Amish Buggy Uses Solar Power


Her husband isn’t holding his breath on that one but has already had serious interest from non-Amish fellow entrepreneurs who are eying a stretched horseless carriage as a unique wedding vehicle. Yoder is also in demand to make guest appearances in parades and has driven it as far as Arthur, seven miles away from his home base near Sullivan, where he is president of the family firm Yoder Farm Drainage.

The drainage business sprang from running a family farm, and Yoder says his self-taught inventive streak is a natural byproduct of having to do your own repairs and making things work in the agricultural life.

“Everything you do on the farm is pretty much trial and error,” he explains. “And if something doesn’t work, you try something else and you work on it until it works.”

His lively mind also likes to wander the inventive far frontiers of the art of the possible, however, which explains his forays into mechanical flights of fancy like the horseless buggy.

There were several prototypes before the big one, and these early models look very different: Think of a two-seater lawn swing with big wagon wheels at each end. They use earlier versions of the solar-charged battery-motor system and a lever steering arrangement (from a zero turn mower) lets them revolve on a dime. The wheels are independently powered, and Yoder can make the wagons spin in place at speeds that will tempt a passenger’s eaten breakfast to reverse rapidly via their throat.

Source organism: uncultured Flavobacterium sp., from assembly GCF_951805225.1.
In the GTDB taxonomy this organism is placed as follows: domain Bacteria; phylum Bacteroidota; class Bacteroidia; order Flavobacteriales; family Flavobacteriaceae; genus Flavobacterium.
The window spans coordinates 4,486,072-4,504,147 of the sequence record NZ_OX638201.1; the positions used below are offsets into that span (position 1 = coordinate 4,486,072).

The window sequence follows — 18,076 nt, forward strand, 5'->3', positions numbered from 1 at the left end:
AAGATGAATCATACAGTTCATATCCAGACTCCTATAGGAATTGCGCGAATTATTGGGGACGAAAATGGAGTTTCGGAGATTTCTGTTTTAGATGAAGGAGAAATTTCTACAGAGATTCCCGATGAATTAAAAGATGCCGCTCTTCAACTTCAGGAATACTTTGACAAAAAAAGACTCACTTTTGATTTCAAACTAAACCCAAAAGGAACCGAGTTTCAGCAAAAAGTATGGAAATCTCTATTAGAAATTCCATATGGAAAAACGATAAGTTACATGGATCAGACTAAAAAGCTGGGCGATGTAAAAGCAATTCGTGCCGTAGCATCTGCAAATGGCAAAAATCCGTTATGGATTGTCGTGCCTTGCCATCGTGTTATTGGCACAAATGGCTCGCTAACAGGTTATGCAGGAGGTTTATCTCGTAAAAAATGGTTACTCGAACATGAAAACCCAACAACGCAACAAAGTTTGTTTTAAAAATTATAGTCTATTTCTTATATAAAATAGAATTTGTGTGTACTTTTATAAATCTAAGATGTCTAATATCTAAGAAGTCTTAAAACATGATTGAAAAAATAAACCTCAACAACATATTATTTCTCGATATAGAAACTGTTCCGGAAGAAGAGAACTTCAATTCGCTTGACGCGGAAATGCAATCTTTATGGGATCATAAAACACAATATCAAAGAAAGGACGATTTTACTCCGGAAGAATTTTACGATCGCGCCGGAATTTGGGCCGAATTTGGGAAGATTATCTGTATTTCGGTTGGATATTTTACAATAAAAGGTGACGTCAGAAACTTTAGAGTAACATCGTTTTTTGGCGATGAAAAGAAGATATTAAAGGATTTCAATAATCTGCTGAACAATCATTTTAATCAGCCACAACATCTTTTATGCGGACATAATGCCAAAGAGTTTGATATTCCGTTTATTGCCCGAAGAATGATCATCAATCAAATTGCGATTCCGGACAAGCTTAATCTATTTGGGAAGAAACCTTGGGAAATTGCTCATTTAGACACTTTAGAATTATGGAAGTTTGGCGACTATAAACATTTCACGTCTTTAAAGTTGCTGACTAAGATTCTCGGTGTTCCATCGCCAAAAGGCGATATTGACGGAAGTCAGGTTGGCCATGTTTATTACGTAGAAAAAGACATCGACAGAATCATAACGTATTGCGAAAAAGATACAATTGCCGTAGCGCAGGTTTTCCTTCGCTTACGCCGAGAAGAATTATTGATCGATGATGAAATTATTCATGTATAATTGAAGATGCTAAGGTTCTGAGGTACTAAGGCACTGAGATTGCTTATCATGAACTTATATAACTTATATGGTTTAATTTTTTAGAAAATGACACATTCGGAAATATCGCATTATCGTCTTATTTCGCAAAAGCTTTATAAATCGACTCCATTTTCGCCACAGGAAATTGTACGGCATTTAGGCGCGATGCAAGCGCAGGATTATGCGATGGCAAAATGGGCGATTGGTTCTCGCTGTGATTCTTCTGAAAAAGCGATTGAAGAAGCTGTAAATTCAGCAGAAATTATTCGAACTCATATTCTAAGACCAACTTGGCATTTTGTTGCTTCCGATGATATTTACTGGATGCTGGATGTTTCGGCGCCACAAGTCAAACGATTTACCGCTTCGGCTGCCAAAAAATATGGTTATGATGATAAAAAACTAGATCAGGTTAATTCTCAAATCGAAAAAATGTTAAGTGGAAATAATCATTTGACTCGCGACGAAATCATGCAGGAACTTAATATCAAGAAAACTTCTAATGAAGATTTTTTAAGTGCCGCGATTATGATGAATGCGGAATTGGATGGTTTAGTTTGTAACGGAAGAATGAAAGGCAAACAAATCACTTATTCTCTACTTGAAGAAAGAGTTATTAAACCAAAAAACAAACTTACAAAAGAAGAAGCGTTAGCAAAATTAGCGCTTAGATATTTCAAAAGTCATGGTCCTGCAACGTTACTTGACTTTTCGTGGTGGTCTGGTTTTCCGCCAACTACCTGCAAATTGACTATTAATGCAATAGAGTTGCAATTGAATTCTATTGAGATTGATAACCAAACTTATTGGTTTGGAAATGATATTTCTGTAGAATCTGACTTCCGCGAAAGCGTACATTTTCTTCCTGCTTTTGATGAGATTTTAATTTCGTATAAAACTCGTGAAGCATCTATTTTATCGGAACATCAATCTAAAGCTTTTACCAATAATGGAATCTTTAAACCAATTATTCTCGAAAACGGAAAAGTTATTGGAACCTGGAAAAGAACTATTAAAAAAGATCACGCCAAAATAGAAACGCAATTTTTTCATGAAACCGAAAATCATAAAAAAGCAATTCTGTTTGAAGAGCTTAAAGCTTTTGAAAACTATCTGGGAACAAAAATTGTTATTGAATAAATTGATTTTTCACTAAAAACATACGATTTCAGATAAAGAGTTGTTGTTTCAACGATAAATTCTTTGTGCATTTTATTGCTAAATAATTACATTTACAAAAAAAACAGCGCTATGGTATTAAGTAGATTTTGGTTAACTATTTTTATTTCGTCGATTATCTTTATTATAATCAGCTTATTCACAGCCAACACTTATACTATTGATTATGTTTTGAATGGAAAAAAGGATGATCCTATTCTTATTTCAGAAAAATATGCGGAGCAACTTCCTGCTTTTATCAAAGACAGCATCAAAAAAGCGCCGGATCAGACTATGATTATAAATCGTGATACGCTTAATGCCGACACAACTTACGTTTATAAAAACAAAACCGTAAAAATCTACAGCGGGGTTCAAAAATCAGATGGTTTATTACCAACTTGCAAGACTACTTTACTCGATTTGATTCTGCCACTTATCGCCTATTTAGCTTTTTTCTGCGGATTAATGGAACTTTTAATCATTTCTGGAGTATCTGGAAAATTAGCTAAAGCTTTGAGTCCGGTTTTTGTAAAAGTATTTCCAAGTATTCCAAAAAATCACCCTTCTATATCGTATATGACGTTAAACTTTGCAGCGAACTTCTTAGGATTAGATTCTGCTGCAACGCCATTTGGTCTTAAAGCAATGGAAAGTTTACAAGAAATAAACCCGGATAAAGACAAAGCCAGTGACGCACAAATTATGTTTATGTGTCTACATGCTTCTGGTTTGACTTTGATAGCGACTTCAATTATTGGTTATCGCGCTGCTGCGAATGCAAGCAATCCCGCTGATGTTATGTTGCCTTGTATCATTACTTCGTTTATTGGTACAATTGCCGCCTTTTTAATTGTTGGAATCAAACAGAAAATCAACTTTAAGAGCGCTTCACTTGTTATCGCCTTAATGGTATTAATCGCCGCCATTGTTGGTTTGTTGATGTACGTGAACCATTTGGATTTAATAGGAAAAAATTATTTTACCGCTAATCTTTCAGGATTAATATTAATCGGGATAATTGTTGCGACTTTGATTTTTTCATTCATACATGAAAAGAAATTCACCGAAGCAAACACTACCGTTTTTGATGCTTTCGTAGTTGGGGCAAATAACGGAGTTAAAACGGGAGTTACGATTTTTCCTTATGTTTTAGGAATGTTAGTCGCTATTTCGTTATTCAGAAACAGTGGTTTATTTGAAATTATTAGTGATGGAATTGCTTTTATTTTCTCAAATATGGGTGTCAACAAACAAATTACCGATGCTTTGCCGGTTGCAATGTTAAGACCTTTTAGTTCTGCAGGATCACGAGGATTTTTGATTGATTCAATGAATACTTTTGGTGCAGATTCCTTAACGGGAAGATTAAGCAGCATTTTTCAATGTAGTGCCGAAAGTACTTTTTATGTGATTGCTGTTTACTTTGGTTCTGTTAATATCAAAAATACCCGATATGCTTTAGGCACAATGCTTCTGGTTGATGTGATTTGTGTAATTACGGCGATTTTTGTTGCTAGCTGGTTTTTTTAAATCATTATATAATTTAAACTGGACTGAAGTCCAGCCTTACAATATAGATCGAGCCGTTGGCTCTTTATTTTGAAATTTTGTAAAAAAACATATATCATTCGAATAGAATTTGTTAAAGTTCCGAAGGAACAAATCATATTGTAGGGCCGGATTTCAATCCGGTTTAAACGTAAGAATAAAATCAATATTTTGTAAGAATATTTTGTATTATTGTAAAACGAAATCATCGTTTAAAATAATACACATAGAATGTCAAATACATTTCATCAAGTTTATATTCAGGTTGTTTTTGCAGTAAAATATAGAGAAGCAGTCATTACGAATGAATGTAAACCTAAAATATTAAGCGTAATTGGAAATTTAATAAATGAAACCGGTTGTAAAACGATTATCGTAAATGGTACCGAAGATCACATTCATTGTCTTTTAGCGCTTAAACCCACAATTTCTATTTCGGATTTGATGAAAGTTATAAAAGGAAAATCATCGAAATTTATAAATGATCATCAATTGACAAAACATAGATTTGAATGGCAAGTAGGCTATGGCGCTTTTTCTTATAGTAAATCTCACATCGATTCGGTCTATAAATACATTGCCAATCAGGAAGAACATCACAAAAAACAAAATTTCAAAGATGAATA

“You know what’s surprising?” he asks as he gyrates one of the two-wheelers like a centrifuge. “Ladies get on here, girls, and they want a thrill, and they always want to go with the speed wide open.”

Yoder has ambitious dreams of taking his multi-passenger buggy for a spin across country and, with the pace of solar panel technology heating up and getting steadily better, a buggy drive to Florida is definitely on his to do list. In the meantime, the prolific inventor is working on getting some kind of license plate for his horseless carriage, although categorizing it has proved a tough one for local law enforcement.

“I’ve talked to the police about it, and they look at it and say, ‘Well, it’s sort of a buggy, but you don’t have a horse,’ ” recalls Yoder. “I just tell them ‘Oh, my horse? It ran away.’ ”

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Posted by on Sep 3rd, 2013 and filed under Techline. You can follow any responses to this entry through the RSS 2.0. Both comments and pings are currently closed.

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